True identity of Ron Weasley’s patronus leaves even the hardcore Harry Potter fans puzzled

It’s absolutely not a Jack Russell but it is a four-legged creature mentioned in Fantastic Beasts and Where to Find Them

Ask any Harry Potter fanatic and they are likely to be able to reel off what each character’s patronuses are. You’ve got Harry Potter’s stag, Luna Lovegood’s hare, Albus Dumbledore’s phoenix and Ron Weasley’s…well…terrier.

For those not in the know, a patronus is a defensive spell that produces a glowing silver guardian animal. Each wizard has their own unique creature although these can change in certain cases such as during bereavement or falling in love.

For as long as Harry Potter has been in our lives, there has always been debate surrounding what Ron Weasley’s patronus actually is with the majority believing that it is a Jack Russell.

A quick Google will even point you to a multitude of fan-run wiki pages and websites, many detailing this particular breed of dog as Ron’s guardian so it’s no surprise that so many of us have simply accepted this to be the truth.

But Ron’s actual patronus is, in fact, a Crup.

Ron is pure blood (from a wizarding family) and lives in a magical community so when you think about it, he wouldn’t have a domestic muggle animal as his patronus, he would have a magical one.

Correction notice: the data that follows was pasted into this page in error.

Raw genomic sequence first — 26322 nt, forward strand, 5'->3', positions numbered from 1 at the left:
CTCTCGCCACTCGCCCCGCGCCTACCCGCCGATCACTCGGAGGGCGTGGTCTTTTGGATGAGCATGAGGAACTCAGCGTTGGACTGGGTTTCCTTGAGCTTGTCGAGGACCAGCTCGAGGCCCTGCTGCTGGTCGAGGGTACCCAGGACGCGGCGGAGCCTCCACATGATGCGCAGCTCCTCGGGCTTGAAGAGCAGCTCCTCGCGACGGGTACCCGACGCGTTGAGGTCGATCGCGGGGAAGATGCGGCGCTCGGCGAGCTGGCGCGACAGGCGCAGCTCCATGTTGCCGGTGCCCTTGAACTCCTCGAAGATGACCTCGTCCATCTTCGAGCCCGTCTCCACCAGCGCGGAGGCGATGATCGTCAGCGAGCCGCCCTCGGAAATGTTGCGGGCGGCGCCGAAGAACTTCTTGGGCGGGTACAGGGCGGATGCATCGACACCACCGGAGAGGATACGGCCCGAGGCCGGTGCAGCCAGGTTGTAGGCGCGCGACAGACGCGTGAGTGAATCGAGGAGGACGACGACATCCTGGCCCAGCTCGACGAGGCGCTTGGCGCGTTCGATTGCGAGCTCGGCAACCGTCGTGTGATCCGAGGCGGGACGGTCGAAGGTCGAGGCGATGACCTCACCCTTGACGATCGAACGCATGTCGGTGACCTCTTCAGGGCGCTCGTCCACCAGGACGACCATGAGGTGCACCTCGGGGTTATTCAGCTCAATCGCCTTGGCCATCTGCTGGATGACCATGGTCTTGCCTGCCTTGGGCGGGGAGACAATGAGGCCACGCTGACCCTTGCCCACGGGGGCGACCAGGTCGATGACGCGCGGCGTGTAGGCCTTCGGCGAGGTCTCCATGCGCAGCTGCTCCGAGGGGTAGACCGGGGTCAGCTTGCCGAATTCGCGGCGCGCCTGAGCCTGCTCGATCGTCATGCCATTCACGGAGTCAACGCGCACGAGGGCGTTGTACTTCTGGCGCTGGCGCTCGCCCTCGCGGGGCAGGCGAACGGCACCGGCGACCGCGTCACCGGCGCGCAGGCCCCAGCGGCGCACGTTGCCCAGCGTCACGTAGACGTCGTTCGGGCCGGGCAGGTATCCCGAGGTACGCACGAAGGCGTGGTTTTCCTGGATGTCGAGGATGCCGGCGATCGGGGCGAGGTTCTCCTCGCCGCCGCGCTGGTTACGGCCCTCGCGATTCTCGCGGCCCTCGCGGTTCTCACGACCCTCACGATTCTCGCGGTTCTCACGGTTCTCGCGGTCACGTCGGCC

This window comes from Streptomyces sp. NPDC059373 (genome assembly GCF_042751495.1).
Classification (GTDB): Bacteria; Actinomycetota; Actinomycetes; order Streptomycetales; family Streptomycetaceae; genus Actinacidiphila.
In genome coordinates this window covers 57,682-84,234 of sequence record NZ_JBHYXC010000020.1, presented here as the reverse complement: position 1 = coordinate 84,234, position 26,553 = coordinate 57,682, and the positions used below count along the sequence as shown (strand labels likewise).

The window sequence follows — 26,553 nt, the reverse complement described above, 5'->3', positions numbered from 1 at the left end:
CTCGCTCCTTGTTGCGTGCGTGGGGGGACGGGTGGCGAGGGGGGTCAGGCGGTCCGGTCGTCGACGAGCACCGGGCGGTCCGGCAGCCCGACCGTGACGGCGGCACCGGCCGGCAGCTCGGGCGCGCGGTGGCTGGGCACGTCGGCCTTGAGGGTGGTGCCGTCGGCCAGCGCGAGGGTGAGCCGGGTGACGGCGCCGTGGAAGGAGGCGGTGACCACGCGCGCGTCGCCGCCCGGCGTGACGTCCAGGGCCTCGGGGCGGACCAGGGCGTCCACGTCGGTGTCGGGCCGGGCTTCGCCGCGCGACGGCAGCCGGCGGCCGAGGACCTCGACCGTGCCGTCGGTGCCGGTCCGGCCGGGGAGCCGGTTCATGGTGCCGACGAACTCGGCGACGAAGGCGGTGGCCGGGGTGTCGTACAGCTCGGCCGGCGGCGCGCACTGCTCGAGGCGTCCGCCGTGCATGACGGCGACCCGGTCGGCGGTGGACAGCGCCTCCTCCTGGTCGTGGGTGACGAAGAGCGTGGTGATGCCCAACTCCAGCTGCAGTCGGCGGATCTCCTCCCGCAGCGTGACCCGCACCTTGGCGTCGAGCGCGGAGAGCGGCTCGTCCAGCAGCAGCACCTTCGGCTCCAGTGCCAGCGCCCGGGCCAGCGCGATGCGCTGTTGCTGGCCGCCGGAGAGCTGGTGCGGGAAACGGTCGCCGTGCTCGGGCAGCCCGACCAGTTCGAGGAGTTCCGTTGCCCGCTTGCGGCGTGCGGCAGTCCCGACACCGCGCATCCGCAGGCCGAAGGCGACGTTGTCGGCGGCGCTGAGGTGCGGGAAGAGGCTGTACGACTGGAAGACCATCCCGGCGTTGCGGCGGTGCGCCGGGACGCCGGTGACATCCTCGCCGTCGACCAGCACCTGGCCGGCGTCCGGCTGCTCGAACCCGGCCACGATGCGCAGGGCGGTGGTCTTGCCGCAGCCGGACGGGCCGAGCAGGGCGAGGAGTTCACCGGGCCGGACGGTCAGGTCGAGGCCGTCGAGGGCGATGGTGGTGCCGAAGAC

So what is a Crup?

In J.K Rowling’s world, a Crup is a wizarding breed of dog that looks deceptively similar to a Jack Russell, apart from one defining feature – a forked tail.

According to the Fantastic Beasts website : “The Crup originated in the southeast of England. It closely resembles a Jack Russell terrier, except for the forked tail.

“The Crup is almost certainly a wizard-created dog, as it is intensely loyal to wizards and ferocious towards Muggles.

“It is a great scavenger, eating anything from gnomes to old tyres.

“Crup licences may be obtained from the Department for the Regulation and Control of Magical Creatures on completion of a simple test to prove the applicant wizard is capable of controlling the Crup in Muggle-inhabited areas.

“Crup owners are legally obliged to remove the Crup’s tail with a painless Severing Charm while the Crup is six to eight weeks old, lest Muggles notice it.”

So, you can see where the confusion lies – for what is the difference between a Crup with a snipped tail and a run of the mill Jack Russell.

To add to the uncertainty, in the film adaption of the Order of the Phoenix, Ron’s patronus is portrayed as a Jack Russell Terrier.

In the books it is only mentioned as ‘a terrier’. While J.K Rowling herself described Ron’s patronus as being ‘like a Jack Russell’ – notice the ‘like’.

This leaves us with one outstanding dilemma, just how would a wizard be able to tell the difference between a Crup and a Jack Russell?

It turns out, without the forked tail there is no difference. When shown in Hagrid’s Care of Magical Creatures class, the narrator describes it as ‘indistinguishable from a Jack Russell terrier except for its forked tail’.

Anyway, you can thank us later when you get full marks at the Harry Potter pub quiz.